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Whatever happened to Loys?


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#1 Alexandra

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Posted 27 August 2007 - 06:09 AM

Originally, Giselle's duplicitous lover had two names: Loys and Albrecht. As late as the mid-1970s, he was listed that way in the programs. (Loys/Albrecht) Then suddenly, Loys disappeared. No explanations, no complaints.

This raises a couple of questions. First, why? Second, when? (For balletgoers who knew Loys, do you remember when he disappeared from your company's production? For those who came to ballet in the last 20 years or so, did you ever see Loys?) And third, does it matter?

#2 Mme. Hermine

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Posted 27 August 2007 - 06:28 AM

Albrecht being his "noble" name and Loys being his "peasant name"; is that right? I remember it but can't really say when I stopped seeing it. I didn't find it hard to understand, but maybe someone (!) decided it would confuse the audience?

#3 Jane Simpson

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Posted 27 August 2007 - 06:29 AM

The synopsis of the Royal Ballet's production still* refers to 'Count Albrecht, who has led [Giselle] to believe that he is a villager named Loys'. For the rest of Act 1 it refers to him as 'Loys' (with the quotes) when describing what the villagers see of him, but as Albrecht when he's talking to Wilfrid or Bathilde.

* or at least it did when I last bought a programme, back in 1999.

#4 Alexandra

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Posted 27 August 2007 - 06:33 AM

Yes, pmeja. He's Count Albrecht masquerading as humble peasant Loys -- thank you for the clarification!

Jane, thank you for that. Is he listed on the cast list in the program as Loys/Albrecht or just Albrecht?

#5 bart

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Posted 27 August 2007 - 06:47 AM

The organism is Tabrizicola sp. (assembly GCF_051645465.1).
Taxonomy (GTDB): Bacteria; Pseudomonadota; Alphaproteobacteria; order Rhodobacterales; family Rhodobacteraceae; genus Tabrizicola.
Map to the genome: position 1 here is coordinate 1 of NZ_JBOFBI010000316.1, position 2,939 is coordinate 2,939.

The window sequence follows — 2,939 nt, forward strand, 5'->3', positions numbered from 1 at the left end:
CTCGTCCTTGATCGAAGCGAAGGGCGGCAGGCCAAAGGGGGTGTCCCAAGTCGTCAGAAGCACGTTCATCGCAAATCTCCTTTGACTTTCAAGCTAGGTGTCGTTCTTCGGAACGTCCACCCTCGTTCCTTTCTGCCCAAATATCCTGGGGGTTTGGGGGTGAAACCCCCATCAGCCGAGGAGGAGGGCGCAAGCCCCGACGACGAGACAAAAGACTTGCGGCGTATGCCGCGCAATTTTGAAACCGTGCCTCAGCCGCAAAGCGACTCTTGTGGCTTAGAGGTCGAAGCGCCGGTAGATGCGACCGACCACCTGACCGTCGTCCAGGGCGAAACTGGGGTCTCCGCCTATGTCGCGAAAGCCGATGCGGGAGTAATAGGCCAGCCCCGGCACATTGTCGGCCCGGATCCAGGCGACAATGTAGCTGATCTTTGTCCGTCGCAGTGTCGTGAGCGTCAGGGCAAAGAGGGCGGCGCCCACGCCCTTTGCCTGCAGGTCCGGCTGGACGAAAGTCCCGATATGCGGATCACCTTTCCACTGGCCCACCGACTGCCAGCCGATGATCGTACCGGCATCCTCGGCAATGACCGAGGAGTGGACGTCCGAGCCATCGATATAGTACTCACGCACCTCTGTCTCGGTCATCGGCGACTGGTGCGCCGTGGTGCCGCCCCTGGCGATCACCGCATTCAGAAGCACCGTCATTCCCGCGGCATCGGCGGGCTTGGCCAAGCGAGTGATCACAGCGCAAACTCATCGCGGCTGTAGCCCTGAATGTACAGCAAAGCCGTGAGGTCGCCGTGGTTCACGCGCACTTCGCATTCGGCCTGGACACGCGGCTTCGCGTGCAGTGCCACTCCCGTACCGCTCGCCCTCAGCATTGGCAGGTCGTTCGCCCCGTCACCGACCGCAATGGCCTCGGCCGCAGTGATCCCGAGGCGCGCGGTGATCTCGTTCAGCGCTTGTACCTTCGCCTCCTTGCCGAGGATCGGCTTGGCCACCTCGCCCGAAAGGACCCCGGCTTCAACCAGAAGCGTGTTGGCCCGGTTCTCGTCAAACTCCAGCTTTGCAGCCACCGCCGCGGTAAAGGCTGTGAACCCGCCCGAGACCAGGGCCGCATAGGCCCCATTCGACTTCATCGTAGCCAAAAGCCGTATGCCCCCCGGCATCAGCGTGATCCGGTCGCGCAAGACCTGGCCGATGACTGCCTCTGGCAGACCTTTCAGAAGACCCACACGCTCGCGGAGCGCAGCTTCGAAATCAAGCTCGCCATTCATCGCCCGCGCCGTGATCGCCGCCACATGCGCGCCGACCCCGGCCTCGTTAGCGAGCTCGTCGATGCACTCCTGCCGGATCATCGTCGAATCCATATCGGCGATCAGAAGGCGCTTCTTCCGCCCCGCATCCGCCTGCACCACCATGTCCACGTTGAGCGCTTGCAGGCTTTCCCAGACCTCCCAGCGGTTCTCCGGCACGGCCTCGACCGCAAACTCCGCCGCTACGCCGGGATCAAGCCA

Interesting! It got me thinking about just how multicultural Giselle's world seems to be. Albrecht is German. Peasants Giselle, Berthe and Loys (an old variant of what became Louis) are French -- as is the noblewoman Bathilde, who is engagead to Albrecht. Hilariion is ... what? This can be a French surname, I believe.

Is this somehow an enthnicallyl French village with a Germanic overlord? Is there a political subtext going on here? Or were the names just picked out of a hat?

Incidentally, I've seen both Myrtha (possibly German) and Myrthe (French) in English-language programs. What is the story with that?

#6 Jane Simpson

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Posted 27 August 2007 - 06:49 AM

Is he listed on the cast list in the program as Loys/Albrecht or just Albrecht?


Just Albrecht. Checking on one of the first times I saw the RB do it, in the early 1960s, the cast list showed him as 'Count Albrecht, disguised as Loys, a villager', but I don't know at what point in the next 38 years that disappeared!

#7 Alexandra

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Posted 27 August 2007 - 06:50 AM

I think Silesia is now part of Poland! My geography is a bit shaky, though, so someone who actually knows should answer :clapping: So I've always thought of it as a borderland. The Danes called him "Albert". I don't remember what he was called in the original program. So the multi-culturalism may be posthumous :)

I've seen so many different spellings of Myrtha/Myrthe/Myrta that I don't know which came first, and how the divergence came about. I hope someone else will! Thank you for the questions, bart!

#8 Mme. Hermine

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Posted 27 August 2007 - 07:02 AM

A place like Strasbourg maybe?

#9 bart